Arthur Cecil Pigou

Arthur Cecil Pigou (/ˈpɡ/; 18 November 1877 – 7 March 1959) was an English economist. As a teacher and builder of the School of Economics at the University of Cambridge, he trained and influenced many Cambridge economists who went on to take chairs of economics around the world. His work covered various fields of economics, particularly welfare economics, but also included Business cycle theory, unemployment, public finance, index numbers, and measurement of national output.[2] His reputation was affected adversely by influential economic writers who used his work as the basis on which to define their own opposing views. He reluctantly served on several public committees, including the Cunliffe Committee and the 1919 Royal Commission on Income tax.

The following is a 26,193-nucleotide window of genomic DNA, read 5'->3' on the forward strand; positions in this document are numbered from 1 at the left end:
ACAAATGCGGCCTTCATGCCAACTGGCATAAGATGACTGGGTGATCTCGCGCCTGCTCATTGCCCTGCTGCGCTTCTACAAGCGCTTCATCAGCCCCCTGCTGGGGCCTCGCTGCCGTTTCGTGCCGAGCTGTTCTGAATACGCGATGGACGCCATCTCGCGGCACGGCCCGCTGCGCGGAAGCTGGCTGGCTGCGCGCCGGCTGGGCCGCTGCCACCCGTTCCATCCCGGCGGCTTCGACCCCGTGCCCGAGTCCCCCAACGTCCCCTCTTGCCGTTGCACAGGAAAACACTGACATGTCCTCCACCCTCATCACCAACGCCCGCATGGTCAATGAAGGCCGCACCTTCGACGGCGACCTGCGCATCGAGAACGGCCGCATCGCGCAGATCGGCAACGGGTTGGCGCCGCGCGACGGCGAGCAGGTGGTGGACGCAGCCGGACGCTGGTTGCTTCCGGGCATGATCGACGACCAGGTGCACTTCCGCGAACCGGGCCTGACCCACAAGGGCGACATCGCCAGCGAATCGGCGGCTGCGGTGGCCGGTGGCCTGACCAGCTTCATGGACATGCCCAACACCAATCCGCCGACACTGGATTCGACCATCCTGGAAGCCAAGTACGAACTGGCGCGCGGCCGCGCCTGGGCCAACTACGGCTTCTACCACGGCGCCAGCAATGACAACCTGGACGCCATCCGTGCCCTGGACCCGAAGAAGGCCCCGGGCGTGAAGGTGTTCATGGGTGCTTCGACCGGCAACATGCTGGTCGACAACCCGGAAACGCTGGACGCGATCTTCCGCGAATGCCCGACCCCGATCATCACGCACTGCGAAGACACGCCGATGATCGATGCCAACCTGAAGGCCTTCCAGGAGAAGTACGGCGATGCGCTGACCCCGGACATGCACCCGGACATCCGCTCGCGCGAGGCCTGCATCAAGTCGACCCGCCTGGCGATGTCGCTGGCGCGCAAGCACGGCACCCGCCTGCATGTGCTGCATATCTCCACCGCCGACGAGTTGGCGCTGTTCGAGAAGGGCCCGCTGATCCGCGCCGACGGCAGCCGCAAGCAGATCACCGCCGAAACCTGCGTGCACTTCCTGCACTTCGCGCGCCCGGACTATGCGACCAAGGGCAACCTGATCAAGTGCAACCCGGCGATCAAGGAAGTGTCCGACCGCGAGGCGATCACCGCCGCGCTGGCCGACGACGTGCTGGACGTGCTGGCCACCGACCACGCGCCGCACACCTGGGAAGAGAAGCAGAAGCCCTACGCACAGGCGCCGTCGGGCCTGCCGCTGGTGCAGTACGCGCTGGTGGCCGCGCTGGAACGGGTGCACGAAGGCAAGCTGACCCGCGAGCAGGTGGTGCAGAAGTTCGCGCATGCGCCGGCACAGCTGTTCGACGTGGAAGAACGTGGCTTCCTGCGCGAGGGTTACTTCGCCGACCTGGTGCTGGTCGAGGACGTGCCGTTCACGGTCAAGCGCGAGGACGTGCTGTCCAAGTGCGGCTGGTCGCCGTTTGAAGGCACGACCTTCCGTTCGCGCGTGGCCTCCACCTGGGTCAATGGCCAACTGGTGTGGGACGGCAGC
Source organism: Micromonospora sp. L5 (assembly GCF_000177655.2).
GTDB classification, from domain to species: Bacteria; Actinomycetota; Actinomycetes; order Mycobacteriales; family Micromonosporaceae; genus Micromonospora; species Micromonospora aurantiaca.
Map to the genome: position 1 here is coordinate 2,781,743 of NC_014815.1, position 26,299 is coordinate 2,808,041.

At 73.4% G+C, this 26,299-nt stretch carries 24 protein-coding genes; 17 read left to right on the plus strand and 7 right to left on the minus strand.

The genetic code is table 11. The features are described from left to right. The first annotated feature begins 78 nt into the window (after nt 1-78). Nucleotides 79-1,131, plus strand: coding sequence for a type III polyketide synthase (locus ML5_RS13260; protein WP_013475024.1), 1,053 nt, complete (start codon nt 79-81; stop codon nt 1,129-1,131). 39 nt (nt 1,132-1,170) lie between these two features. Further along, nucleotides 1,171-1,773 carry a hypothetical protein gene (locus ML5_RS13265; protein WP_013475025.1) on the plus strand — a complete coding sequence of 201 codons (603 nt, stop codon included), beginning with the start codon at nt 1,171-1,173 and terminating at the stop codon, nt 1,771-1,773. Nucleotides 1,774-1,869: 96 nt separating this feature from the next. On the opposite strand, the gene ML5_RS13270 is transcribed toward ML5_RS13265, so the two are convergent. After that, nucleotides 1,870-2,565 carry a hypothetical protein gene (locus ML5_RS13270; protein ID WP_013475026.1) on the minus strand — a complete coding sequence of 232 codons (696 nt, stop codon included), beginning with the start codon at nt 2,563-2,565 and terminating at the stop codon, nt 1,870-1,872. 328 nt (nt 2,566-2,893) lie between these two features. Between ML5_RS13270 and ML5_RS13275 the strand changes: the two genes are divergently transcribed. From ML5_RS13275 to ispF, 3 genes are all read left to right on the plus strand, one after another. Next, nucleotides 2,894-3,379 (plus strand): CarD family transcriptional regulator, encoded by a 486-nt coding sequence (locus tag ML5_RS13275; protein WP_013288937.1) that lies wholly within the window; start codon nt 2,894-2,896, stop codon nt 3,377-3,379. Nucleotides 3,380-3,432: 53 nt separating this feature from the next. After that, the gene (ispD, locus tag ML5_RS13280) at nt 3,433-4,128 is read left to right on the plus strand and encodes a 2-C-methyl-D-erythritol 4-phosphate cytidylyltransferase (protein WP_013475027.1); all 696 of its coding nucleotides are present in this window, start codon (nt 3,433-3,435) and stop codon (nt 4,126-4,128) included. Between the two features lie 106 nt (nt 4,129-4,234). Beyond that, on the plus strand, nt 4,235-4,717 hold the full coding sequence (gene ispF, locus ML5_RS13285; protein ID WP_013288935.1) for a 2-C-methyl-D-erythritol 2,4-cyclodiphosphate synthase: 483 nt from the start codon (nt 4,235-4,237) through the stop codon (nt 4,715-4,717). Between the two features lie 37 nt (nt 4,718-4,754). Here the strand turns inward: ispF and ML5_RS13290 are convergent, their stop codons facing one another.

Arthur Cecil Pigou
Born(1877-11-18)18 November 1877
Died7 March 1959(1959-03-07) (aged 81)
NationalityBritain
InstitutionUniversity of Cambridge
FieldWelfare economics
School or
tradition
Neoclassical economics
Alma materKing's College, Cambridge
InfluencesAlfred Marshall, Henry Sidgwick[1]
ContributionsExternalities
Pigou effect
Pigovian tax
Awards1899 Chancellor's Gold Medal
1903 Adam Smith Prize